Of cuckoo coup, there's much ado (and ballyhoo, too)


August 23, 1991|By ROGER SIMON

Does it occur to anyone besides me that the coup in the Soviet Union made no sense from the very beginning?

That it was the Coup That Couldn't Shoot Straight? The Koup Klutz Plan?

All the analysts are saying the same thing: Why didn't the coup leaders grab Boris Yeltsin when they grabbed Mikhail Gorbachev?

Surely they knew that Yeltsin was a firebrand, a passionately committed democrat and, as president of the Russian Republic, that he commanded considerable resources.

But no, they leave him in place to organize a resistance movement. Does this make any sense?

And why didn't the coup leaders cut off the Western press? Why didn't they cut off the satellite links and the telephone lines? The Chinese, during the Tiananmen Square demonstrations, finally learned that you couldn't run a really good massacre with Western newspeople broadcasting your every move on live TV.

But no, the satellite hookups in the Soviet Union stay in place and the phone lines stay up, and while the coup leaders are trying to consolidate power, Diane Sawyer is interviewing Boris Yeltsin on the nightly news. Does this make sense?

No, none of it made sense. Which is why I believe it was all a fake.

The Russians are masters of this. They call it disinformation, an art form they perfected. Sometimes they do it subtly and sometimes they do it boldly, but consider these scenarios:

1. GORBACHEV WAS BEHIND HIS OWN COUP. Think about it. Gorbachev comes back from the economic summit in London with peanuts. The Western powers make great speeches about how they love democracy in the Soviet Union, but they won't give Gorbachev the hard dollars he needs to make democracy work.

So Gorbachev gets eight nobodies together, including his own vice president, and he tells them to fake a coup. Nothing very long, mind you. Just a three-day coup. And what can he expect?

That the West will be consumed with worry over another coup and will pour money into the Soviet Union to prevent it.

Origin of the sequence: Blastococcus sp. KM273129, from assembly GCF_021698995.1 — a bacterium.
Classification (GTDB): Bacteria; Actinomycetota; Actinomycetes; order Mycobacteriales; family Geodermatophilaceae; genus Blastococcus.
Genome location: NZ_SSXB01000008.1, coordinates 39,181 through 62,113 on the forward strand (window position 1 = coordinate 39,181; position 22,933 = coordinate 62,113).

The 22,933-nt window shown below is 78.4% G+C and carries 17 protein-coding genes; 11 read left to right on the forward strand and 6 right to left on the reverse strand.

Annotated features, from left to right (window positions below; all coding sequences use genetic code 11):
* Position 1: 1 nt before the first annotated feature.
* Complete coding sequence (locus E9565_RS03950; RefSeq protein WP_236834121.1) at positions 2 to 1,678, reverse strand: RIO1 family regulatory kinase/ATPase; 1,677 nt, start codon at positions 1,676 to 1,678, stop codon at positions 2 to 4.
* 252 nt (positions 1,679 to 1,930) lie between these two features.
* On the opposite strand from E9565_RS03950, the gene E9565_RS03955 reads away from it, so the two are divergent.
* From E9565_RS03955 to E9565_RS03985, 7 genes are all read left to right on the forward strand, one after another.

You don't believe this scenario? Well, in that case you have to believe that three overweight generals and some KGB thugs were able to arrest Gorbachev in the Crimea.

Gorbachev isn't constantly surrounded by hand-picked security forces that are personally loyal to him? He just walks around unprotected? He doesn't even pack heat? Yeah, right.

Or try the next scenario:

2. YELTSIN WAS BEHIND THE COUP. Who really emerges from this coup as a national hero? It is Yeltsin, the man who climbed on top of a tank. Gorbachev emerges as a weenie, the guy who got locked in his own house.

Yeltsin has never liked Gorbachev, but is not yet ready to take complete power. So he stages a short-term coup to make himself an international figure. He probably hired a U.S. public relations firm to engineer the whole thing. Or maybe he just talked to Roger Ailes.

3. CNN WAS BEHIND THE COUP. CNN's ratings soared with the Persian Gulf War. Bernie Shaw and Peter Arnett became stars, with book contracts and speaking fees to match.

But what happened after the war? CNN's ratings sank back to normal, even though they have a number of anchors who look like they could be exotic dancers.

So what better way to boost ratings than through a world crisis that CNN can cover live? Besides, world crises help CNN in another way: They force the other networks to break into their daytime soap operas to do news bulletins, losing the networks money and making people very angry.

4. HENRY KISSINGER AND OTHER SOVIET EXPERTS WERE BEHIND THE COUP. These guys haven't been able to get on TV since before the Gulf War. Imagine spending all of your life studying the Politburo, Five-Year Plans and rural electrification, and finding out that nobody cares.

But overnight, the Soviet experts are sought-after again. I turned on the TV and saw Kissinger and asked myself: When is the last time anybody listened to this guy about anything? Was it during the bombing of Cambodia?

Now Kissinger is on the tube and the anchors are nodding sagely and pretending they can figure out what the heck he is talking about. Or even what he is saying.

Ditto for Vladimir Posner, the oily Soviet talk show host, who now defends democracy with the same glibness with which he once defended Communism. Posner is trying to launch a new talk show with Phil Donahue and needs the publicity. And does anyone believe this guy wouldn't send a few tanks into the street to do it?

5. I LAUNCHED THE COUP. I didn't mean to. I was screwing around with the new fax machine in the office and I said to a colleague: "What do you suppose would happen if I sent 100 faxes to leaders in the Soviet Union saying: 'The time for the coup is at hand!' "

My colleague thought for a moment and responded: "You'd probably get eight or nine guys to fall for it."

The rest is history. Sorry.

6. NONE OF THE ABOVE. OK, so none of those five scenarios makes much sense. I admit that.

But then again, they don't make any less sense than the official story.

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